Prospective university students are cutting and pasting material off the internet to pep up their application forms, admissions officers have discovered.
Anti-plagiarism computer software found that five per cent of the 50,000 personal statements tested contained phrases lifted from websites.
The number of forms including copied phrases went up as the deadline for applications approached.
The personal statement is part of the application form where would-be students can expand upon their interests and reasons for wishing to study a particular course. It is intended to give them chance to stand out as individuals and, since 10 per cent of students get straight As at A-level, to help tutors pick candidates with the most aptitude.
The Universities and Colleges Admissions Service ran applications for Oxbridge, medicine, dentistry and veterinary science through plagiarism detection software as an experiment in methods of picking up borrowed material.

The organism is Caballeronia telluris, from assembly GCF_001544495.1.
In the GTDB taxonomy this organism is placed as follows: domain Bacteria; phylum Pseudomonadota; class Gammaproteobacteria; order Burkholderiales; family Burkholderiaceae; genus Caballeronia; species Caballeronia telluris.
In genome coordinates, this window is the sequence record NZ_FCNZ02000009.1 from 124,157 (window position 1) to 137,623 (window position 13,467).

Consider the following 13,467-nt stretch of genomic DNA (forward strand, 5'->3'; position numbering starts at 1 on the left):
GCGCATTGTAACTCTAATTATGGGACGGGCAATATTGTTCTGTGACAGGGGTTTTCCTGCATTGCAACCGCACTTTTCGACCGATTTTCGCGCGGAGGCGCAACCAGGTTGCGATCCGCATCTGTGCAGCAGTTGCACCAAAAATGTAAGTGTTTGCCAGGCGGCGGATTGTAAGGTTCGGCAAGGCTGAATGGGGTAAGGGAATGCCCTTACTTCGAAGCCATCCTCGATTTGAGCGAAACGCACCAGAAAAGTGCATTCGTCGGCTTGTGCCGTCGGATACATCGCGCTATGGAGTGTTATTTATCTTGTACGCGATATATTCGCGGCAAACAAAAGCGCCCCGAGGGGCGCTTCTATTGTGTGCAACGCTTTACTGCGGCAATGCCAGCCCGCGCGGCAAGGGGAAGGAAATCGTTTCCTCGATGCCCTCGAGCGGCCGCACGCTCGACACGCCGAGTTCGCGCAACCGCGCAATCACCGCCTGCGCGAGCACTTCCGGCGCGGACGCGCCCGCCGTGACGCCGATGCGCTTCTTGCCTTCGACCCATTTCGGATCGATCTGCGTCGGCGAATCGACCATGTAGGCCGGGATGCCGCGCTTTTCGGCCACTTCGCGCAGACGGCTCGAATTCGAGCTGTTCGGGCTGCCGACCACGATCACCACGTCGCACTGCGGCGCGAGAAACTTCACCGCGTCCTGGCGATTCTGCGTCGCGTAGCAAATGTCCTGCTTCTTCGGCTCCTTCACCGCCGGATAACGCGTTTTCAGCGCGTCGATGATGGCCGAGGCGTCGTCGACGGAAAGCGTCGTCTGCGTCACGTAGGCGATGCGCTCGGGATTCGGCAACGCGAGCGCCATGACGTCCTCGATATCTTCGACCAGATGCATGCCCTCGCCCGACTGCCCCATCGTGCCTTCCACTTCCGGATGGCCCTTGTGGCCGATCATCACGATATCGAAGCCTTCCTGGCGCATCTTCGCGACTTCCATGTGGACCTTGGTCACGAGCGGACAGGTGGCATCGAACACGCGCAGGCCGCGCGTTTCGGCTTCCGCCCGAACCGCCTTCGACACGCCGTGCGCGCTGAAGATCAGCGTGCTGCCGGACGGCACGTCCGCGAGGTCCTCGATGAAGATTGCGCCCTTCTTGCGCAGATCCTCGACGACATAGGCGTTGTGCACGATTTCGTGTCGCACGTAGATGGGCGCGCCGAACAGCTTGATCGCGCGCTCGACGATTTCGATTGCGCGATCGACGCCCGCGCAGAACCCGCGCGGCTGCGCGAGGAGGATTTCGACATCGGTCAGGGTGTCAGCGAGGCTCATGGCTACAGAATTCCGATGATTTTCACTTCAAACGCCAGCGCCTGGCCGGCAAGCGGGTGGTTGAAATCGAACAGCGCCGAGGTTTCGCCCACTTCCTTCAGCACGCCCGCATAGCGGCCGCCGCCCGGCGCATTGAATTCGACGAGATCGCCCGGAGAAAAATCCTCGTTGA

The programme found 370 sentences containing the phrase "a fascination for how the human body works", 234 relating an incident in which the applicant set his or her pyjamas on fire at the age of eight, sparking an interest in science, and 175 phrases involving an elderly or infirm grandfather. Copied phrases were most likely to appear at the start or end of the statement.
The Ucas study was prompted by a surge in the number of application advice websites, some of which charge a fee for writing individual statements.
Ucas did not plan to take action against students caught copying, he added.Reuse content